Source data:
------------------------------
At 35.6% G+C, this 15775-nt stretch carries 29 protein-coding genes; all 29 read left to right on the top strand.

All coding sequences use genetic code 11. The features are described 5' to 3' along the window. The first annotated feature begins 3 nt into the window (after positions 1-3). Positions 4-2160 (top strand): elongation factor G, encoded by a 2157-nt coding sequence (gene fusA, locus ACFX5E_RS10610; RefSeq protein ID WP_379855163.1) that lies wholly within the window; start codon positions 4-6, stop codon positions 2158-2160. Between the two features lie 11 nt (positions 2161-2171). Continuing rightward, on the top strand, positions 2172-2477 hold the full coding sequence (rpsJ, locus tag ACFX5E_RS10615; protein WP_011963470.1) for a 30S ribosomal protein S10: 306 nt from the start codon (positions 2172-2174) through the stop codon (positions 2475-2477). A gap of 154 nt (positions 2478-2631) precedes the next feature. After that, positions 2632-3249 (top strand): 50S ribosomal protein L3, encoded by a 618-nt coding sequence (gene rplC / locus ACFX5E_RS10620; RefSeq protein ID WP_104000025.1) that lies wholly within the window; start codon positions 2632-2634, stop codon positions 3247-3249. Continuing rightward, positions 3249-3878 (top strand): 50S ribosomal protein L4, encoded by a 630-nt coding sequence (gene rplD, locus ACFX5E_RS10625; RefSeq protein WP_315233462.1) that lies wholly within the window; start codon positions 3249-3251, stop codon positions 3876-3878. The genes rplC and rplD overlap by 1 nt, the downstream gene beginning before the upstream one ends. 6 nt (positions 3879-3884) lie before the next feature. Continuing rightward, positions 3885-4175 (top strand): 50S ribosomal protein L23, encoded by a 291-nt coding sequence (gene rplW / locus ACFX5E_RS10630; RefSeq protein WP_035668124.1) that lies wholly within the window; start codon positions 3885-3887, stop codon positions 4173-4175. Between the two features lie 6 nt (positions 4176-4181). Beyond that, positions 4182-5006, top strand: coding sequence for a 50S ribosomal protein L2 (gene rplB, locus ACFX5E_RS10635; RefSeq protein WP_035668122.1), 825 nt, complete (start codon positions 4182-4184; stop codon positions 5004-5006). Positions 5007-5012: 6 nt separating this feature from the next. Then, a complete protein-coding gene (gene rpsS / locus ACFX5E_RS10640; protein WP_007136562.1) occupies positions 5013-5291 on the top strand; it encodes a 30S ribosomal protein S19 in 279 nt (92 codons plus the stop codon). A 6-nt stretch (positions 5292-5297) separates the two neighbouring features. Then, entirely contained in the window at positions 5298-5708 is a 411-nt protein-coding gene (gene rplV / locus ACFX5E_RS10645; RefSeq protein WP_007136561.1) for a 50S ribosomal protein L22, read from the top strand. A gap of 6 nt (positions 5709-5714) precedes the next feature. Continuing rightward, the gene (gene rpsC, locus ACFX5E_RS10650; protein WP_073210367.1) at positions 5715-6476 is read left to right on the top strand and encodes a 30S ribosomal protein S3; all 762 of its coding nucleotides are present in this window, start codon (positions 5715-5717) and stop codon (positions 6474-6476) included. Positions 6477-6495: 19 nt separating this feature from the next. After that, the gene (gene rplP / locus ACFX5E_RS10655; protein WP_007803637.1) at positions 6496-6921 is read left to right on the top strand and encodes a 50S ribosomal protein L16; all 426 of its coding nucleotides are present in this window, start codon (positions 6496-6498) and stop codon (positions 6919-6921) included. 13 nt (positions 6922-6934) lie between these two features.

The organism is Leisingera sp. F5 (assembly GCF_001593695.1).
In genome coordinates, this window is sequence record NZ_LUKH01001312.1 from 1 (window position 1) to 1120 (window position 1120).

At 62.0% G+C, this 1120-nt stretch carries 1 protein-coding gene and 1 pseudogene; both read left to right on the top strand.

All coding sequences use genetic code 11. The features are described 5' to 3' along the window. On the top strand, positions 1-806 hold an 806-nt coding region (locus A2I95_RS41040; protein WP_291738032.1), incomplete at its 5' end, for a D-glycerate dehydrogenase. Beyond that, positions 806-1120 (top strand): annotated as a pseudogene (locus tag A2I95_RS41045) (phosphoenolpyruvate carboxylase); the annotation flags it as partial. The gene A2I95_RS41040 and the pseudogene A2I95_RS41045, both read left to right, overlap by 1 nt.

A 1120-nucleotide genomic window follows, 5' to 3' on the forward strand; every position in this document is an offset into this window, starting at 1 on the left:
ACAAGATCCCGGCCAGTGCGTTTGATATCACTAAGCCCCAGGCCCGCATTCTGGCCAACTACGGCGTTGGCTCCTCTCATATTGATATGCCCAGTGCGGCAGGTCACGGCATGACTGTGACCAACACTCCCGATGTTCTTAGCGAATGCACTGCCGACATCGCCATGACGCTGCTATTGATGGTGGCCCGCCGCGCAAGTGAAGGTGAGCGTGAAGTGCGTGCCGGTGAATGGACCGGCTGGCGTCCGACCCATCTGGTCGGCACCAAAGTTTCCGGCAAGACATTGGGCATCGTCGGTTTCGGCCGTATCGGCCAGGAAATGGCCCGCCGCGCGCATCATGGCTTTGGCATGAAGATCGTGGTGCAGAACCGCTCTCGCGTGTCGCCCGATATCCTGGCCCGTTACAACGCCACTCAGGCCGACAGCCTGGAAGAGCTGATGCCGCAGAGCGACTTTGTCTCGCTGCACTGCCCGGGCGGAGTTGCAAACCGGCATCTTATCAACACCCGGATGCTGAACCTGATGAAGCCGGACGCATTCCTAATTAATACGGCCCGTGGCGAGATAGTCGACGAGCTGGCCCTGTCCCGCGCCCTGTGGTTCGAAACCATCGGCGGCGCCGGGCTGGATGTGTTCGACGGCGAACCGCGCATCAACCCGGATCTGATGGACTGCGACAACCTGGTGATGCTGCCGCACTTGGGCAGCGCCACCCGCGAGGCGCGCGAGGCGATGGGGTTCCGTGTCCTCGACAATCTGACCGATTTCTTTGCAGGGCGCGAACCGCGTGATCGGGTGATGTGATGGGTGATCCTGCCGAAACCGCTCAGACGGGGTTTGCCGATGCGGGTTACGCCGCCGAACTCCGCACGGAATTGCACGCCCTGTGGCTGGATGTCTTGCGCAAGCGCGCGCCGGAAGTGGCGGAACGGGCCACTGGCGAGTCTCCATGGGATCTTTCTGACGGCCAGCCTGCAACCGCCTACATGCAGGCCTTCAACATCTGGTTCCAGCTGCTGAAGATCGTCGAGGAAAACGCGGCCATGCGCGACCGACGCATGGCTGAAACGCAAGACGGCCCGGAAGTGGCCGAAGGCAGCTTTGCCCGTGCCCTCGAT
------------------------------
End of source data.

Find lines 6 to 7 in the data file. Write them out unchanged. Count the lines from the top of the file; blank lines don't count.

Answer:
All coding sequences use genetic code 11. The features are described 5' to 3' along the window. On the top strand, positions 1-806 hold an 806-nt coding region (locus A2I95_RS41040; protein WP_291738032.1), incomplete at its 5' end, for a D-glycerate dehydrogenase. Beyond that, positions 806-1120 (top strand): annotated as a pseudogene (locus tag A2I95_RS41045) (phosphoenolpyruvate carboxylase); the annotation flags it as partial. The gene A2I95_RS41040 and the pseudogene A2I95_RS41045, both read left to right, overlap by 1 nt.

A 1120-nucleotide genomic window follows, 5' to 3' on the forward strand; every position in this document is an offset into this window, starting at 1 on the left: